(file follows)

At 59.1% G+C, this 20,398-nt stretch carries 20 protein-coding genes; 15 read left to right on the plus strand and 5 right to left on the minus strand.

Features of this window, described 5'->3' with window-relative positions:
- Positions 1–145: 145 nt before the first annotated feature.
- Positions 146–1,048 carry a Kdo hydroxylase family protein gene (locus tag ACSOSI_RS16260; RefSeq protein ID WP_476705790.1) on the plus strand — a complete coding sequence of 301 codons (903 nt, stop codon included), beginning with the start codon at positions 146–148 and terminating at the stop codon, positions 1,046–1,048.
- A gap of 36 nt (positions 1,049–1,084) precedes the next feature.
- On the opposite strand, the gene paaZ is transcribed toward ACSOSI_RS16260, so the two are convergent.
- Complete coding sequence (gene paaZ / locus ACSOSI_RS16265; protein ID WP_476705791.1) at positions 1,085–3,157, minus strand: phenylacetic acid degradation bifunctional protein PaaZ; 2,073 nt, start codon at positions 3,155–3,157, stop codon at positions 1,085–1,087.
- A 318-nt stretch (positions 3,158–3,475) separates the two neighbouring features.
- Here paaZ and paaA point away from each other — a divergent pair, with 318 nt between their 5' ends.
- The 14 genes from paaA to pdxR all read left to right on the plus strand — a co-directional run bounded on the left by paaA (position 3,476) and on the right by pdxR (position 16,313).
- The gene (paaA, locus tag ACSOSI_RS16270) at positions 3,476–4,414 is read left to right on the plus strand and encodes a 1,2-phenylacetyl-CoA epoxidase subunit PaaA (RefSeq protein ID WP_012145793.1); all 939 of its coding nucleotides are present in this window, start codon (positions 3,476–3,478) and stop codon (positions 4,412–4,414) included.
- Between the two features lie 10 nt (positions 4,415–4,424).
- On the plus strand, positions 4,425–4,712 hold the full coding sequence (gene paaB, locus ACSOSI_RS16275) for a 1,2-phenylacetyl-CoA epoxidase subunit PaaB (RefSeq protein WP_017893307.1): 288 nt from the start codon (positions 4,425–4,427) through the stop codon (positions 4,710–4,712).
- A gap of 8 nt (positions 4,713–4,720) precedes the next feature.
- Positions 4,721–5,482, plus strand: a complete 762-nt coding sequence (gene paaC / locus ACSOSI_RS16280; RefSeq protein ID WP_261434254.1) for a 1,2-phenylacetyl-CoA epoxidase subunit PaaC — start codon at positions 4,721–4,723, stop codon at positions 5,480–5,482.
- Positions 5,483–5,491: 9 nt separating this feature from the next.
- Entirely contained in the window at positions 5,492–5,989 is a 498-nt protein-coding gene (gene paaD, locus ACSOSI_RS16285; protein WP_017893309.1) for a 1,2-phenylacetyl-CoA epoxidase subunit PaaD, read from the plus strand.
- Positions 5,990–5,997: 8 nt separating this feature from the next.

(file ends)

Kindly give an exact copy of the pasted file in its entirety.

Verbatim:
At 59.1% G+C, this 20,398-nt stretch carries 20 protein-coding genes; 15 read left to right on the plus strand and 5 right to left on the minus strand.

Features of this window, described 5'->3' with window-relative positions:
- Positions 1–145: 145 nt before the first annotated feature.
- Positions 146–1,048 carry a Kdo hydroxylase family protein gene (locus tag ACSOSI_RS16260; RefSeq protein ID WP_476705790.1) on the plus strand — a complete coding sequence of 301 codons (903 nt, stop codon included), beginning with the start codon at positions 146–148 and terminating at the stop codon, positions 1,046–1,048.
- A gap of 36 nt (positions 1,049–1,084) precedes the next feature.
- On the opposite strand, the gene paaZ is transcribed toward ACSOSI_RS16260, so the two are convergent.
- Complete coding sequence (gene paaZ / locus ACSOSI_RS16265; protein ID WP_476705791.1) at positions 1,085–3,157, minus strand: phenylacetic acid degradation bifunctional protein PaaZ; 2,073 nt, start codon at positions 3,155–3,157, stop codon at positions 1,085–1,087.
- A 318-nt stretch (positions 3,158–3,475) separates the two neighbouring features.
- Here paaZ and paaA point away from each other — a divergent pair, with 318 nt between their 5' ends.
- The 14 genes from paaA to pdxR all read left to right on the plus strand — a co-directional run bounded on the left by paaA (position 3,476) and on the right by pdxR (position 16,313).
- The gene (paaA, locus tag ACSOSI_RS16270) at positions 3,476–4,414 is read left to right on the plus strand and encodes a 1,2-phenylacetyl-CoA epoxidase subunit PaaA (RefSeq protein ID WP_012145793.1); all 939 of its coding nucleotides are present in this window, start codon (positions 3,476–3,478) and stop codon (positions 4,412–4,414) included.
- Between the two features lie 10 nt (positions 4,415–4,424).
- On the plus strand, positions 4,425–4,712 hold the full coding sequence (gene paaB, locus ACSOSI_RS16275) for a 1,2-phenylacetyl-CoA epoxidase subunit PaaB (RefSeq protein WP_017893307.1): 288 nt from the start codon (positions 4,425–4,427) through the stop codon (positions 4,710–4,712).
- A gap of 8 nt (positions 4,713–4,720) precedes the next feature.
- Positions 4,721–5,482, plus strand: a complete 762-nt coding sequence (gene paaC / locus ACSOSI_RS16280; RefSeq protein ID WP_261434254.1) for a 1,2-phenylacetyl-CoA epoxidase subunit PaaC — start codon at positions 4,721–4,723, stop codon at positions 5,480–5,482.
- Positions 5,483–5,491: 9 nt separating this feature from the next.
- Entirely contained in the window at positions 5,492–5,989 is a 498-nt protein-coding gene (gene paaD, locus ACSOSI_RS16285; protein WP_017893309.1) for a 1,2-phenylacetyl-CoA epoxidase subunit PaaD, read from the plus strand.
- Positions 5,990–5,997: 8 nt separating this feature from the next.